The Sick Farce of Glenn Beck’s ‘Restoring Honor’ Rally
by Alexander Zaitchik
Southern Poverty Law Center
America, the first step in your spiritual and political redemption is finally at hand.
Or so Glenn Beck would have us believe. After an eight-month build-up that began at an Orlando retirement community last November, Beck is now making the final preparations for his “Restoring Honor” rally on the National Mall, scheduled to begin early on Saturday morning with a salute and a prayer in front of tens of thousands, if not hundreds of thousands, of the Fox News host’s loyal fans.
On a stage at the foot of the Lincoln Memorial, Beck will headline a bevy of conservative guest speakers familiar to his radio and television audiences. Most notable among them will be Sarah Palin, whose political career received early and enthusiastic support from Beck. Despite the event’s sponsorship by the NRA, the host maintains the rally will be a “non-political” event, meant to honor American troops overseas and grounded in the nonpartisan themes of “faith, hope, and charity.”
Since Beck first announced the event, much critical attention has been paid to the date. This Saturday is the 47th anniversary of Martin Luther King’s “I Have a Dream Speech,” a landmark event in the history of the civil rights movement that is also enshrined in the national mythology as one of the finest expressions of American ideals. Beck claims that the scheduling is mere coincidence. But he has eagerly claimed King’s legacy, and the meaning of Aug. 28, as his own. On the May 24 edition of his radio program, he described himself and his conservative-activist legions as “the inheritors and the protectors of the civil rights movement”; liberals, he claimed, “are perverting it.” He said he “wouldn’t be surprised if in our lifetime dogs and fire hoses are released or opened on us. I wouldn’t be surprised if a few of us get a billy club to the head. I wouldn’t be surprised if some of us go to jail — just like Martin Luther King did — on trumped-up charges. Tough times are coming.” Two days later, he reiterated his intent to “reclaim the civil rights movement,” since “we were the people that did it in the first place.” More recently, he has described the alleged scheduling coincidence as “divine providence”—as God’s way of telling Beck he walks in King’s footsteps.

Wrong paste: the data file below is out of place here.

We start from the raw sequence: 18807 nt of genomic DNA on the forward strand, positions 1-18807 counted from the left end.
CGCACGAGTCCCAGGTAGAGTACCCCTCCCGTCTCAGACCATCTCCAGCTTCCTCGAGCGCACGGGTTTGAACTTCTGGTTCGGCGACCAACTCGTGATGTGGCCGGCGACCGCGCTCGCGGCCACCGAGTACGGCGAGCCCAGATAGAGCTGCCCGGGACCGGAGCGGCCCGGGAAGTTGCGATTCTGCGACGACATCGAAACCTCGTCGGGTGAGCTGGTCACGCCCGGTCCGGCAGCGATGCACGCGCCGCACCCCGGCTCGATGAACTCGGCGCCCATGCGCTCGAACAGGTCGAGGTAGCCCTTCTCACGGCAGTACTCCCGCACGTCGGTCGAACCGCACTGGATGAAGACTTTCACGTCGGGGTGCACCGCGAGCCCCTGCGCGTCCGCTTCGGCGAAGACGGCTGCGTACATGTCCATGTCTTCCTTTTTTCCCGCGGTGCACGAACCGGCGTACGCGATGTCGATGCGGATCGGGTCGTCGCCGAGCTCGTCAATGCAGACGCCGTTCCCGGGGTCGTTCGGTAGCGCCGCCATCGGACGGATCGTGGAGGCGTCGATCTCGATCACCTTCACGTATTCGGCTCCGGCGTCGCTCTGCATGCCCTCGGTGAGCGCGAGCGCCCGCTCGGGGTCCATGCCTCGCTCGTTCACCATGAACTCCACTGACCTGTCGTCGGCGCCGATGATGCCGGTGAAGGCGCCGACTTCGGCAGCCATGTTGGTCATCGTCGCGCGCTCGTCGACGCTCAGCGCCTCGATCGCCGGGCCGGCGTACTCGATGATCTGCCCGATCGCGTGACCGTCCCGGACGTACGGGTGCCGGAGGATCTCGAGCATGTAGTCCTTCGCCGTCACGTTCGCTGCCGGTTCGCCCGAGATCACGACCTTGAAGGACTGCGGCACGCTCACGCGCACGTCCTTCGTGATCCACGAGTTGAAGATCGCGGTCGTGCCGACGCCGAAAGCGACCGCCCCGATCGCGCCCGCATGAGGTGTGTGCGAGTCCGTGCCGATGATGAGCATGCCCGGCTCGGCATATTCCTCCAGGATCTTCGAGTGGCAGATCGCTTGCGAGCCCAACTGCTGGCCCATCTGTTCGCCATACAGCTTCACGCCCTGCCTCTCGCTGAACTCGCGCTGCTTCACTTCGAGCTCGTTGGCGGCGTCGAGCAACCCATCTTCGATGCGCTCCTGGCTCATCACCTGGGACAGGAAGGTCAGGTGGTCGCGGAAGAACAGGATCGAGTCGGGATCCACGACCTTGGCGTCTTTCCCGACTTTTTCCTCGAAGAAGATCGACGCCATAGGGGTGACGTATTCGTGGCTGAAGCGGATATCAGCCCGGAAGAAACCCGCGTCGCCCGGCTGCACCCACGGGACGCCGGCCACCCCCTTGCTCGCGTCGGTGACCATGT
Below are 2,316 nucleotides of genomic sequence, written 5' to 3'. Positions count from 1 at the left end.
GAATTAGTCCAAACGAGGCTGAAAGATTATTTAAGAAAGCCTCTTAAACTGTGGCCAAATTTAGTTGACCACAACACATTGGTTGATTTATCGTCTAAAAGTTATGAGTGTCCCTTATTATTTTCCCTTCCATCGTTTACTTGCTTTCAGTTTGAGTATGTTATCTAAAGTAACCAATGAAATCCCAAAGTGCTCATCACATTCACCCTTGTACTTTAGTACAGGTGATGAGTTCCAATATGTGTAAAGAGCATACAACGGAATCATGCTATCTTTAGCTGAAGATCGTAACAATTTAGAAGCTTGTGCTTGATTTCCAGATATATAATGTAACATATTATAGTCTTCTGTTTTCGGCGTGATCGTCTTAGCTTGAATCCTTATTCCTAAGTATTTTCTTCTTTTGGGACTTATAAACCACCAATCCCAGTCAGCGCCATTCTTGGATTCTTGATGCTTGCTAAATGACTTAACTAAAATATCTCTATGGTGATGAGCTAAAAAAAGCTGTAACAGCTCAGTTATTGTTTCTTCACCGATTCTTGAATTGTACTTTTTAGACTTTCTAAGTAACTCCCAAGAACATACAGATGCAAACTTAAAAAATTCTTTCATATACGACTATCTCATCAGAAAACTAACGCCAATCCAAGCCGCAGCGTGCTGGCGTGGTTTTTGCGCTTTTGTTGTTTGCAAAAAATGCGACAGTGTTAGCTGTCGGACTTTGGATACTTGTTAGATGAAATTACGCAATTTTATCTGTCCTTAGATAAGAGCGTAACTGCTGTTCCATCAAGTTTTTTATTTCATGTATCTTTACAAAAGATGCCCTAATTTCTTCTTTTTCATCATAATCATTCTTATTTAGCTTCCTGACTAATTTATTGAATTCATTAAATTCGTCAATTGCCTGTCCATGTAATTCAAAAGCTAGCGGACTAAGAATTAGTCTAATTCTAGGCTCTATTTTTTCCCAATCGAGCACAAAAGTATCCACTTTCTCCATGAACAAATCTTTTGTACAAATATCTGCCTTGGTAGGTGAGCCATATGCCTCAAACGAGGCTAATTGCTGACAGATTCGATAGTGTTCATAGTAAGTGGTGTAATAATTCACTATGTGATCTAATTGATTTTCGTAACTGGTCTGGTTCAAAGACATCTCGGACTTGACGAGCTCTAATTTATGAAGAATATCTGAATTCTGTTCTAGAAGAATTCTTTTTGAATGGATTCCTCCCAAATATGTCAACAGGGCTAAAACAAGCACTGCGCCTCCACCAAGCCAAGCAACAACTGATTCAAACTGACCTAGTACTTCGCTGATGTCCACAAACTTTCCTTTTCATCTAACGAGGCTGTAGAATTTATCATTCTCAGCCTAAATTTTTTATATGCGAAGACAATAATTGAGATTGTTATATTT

If this is true, and a supreme being did in fact decide that Beck should hold his self-branded Tea Party rally in the shadow of Martin Luther King, then we should take this as proof that God has a very dark sense of humor.
Far from being a civil rights icon, Glenn Beck has built his empire and fame in part by being a master divider along racial lines. Especially since the inauguration of Barack Obama on the eve of his Fox News debut, Beck has emerged as the media’s boldest manipulator of white racial anxieties, fears and prejudice. His willingness “to go there” has even earned him grudging respect from hardcore white nationalists who usually have little patience for major media.
Most people are aware by now that more than 100 sponsors have fled Beck’s program since his June 2009 claim that President Obama was a racist “with a deep-seated hatred of white people.” But this is only the best known event in a 30-year career in broadcasting that has been partly defined by racist humor, racially charged venom, and advocacy for far-right foes of the civil rights movement.
Throughout his career in Top 40 radio, Beck was known for his imitations of “black guy” characters and racist tropes. According to Beck’s former colleagues in the late 90s, this included mocking unarmed blacks shot and killed by white police officers. Such was the case of Malik Jones, the victim of a controversial killing that took place in 1997.
“After the shooting, Beck sometimes did a racist shtick,” remembers Paul Bass, a former radio host and Beck colleague at a Clear Channel station cluster in New Haven. “Glenn did routines about Jones’ grandmother being on crack. Generally he made fun of his family and the loss of life—as joke routines.”
Beck’s racially tinged tirades did not disappear after he switched formats in 1999. During his first talk radio stint in Tampa, he often referred to the Rev. Jesse Jackson as “the stinking king of the race lords.” Most recently, Beck has worked to resuscitate the names of famously anti-civil rights figures from the history of his adopted Mormon faith. He has respectfully played tapes of Ezra Taft Benson, who thought Martin Luther King was a communist agent out to destroy the Mormon Church (and who once wrote the foreward to a book of race hate whose cover illustration featured the severed, bloody head of an African American). Beck has also implored his viewers to read the “divinely inspired” books of W. Cleon Skousen, another John Birch Society fantasist who believed that the civil rights movement was part of a worldwide Communist (and, later, “New World Order”) conspiracy.
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